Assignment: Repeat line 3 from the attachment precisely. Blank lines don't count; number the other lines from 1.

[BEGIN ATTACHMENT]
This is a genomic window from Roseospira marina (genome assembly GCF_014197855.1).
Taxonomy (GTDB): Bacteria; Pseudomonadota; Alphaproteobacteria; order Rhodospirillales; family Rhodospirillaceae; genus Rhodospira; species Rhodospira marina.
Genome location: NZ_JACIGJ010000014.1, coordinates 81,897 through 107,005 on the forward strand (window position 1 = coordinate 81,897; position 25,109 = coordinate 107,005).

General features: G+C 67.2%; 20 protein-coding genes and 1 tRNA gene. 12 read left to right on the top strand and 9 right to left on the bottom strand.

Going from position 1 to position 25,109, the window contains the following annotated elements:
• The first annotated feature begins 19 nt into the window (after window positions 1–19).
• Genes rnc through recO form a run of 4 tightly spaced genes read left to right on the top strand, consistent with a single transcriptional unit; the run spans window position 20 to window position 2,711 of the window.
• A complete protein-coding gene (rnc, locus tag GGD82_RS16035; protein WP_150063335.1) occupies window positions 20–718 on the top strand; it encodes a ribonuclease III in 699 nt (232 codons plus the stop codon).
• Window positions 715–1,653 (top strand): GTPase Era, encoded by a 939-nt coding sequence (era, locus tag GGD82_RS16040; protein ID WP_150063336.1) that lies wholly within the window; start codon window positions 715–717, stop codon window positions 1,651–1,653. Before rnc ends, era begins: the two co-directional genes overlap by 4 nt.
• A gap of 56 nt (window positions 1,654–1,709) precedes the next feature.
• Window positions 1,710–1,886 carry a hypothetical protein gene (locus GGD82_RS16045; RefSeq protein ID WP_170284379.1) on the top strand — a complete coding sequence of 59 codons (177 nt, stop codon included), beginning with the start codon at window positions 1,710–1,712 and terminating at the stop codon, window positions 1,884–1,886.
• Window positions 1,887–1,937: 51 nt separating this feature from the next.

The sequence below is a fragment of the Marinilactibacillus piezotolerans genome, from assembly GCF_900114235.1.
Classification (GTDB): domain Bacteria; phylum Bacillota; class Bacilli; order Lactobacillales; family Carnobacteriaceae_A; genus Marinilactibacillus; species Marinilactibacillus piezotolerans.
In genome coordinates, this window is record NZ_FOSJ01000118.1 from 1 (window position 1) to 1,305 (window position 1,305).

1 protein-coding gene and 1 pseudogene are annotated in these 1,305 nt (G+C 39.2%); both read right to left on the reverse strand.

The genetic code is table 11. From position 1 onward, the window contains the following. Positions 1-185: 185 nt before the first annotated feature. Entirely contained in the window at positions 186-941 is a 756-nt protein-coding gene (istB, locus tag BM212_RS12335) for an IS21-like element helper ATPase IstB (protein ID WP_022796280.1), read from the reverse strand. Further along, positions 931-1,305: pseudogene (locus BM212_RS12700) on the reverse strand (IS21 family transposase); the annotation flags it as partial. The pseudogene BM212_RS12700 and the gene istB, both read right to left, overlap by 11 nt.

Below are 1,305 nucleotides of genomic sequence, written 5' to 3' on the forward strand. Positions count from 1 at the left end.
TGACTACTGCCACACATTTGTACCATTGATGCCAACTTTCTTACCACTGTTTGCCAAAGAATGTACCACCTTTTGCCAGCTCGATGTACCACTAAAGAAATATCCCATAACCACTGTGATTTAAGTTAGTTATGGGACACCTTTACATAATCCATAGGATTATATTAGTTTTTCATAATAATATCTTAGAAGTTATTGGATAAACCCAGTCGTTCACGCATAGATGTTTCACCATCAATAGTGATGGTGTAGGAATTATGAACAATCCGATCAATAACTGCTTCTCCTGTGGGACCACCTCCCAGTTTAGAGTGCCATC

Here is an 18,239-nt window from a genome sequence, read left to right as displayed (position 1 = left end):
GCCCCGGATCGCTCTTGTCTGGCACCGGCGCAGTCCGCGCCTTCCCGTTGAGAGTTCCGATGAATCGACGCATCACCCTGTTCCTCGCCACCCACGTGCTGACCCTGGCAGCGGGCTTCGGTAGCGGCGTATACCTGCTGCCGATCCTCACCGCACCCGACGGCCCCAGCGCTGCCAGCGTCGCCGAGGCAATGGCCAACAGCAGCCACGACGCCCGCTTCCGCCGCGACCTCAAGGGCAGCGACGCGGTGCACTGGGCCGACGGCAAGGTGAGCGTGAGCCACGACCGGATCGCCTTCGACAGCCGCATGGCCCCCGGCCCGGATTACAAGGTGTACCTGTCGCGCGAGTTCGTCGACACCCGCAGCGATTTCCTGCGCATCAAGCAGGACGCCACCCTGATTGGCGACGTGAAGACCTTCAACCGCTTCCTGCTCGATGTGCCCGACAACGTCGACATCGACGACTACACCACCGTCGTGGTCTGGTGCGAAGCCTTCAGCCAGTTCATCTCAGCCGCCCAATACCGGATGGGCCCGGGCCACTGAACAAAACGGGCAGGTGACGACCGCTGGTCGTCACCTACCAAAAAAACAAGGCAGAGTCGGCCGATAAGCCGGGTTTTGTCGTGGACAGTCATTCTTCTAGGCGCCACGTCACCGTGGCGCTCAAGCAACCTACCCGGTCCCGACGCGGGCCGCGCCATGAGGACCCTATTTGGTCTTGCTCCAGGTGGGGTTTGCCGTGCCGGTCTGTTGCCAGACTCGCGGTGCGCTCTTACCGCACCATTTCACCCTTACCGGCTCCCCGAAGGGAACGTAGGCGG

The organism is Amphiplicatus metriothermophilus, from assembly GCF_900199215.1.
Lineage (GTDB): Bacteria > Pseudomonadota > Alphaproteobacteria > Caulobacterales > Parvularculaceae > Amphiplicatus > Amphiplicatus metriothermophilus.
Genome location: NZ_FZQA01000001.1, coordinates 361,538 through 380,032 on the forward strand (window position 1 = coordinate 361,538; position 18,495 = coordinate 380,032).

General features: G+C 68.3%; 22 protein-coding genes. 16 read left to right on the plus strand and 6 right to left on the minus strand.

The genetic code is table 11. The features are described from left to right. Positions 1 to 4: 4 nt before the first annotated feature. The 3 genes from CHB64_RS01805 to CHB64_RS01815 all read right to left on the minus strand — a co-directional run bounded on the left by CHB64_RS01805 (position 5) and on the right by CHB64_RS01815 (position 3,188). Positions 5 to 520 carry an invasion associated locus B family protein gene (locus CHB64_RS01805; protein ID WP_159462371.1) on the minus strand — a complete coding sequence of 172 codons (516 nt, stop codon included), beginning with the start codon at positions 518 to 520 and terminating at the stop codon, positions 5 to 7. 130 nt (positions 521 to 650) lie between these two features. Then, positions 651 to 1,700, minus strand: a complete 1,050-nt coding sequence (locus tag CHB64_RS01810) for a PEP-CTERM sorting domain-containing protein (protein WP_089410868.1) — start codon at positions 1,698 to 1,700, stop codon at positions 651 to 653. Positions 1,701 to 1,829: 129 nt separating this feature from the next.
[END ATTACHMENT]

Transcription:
Genome location: NZ_JACIGJ010000014.1, coordinates 81,897 through 107,005 on the forward strand (window position 1 = coordinate 81,897; position 25,109 = coordinate 107,005).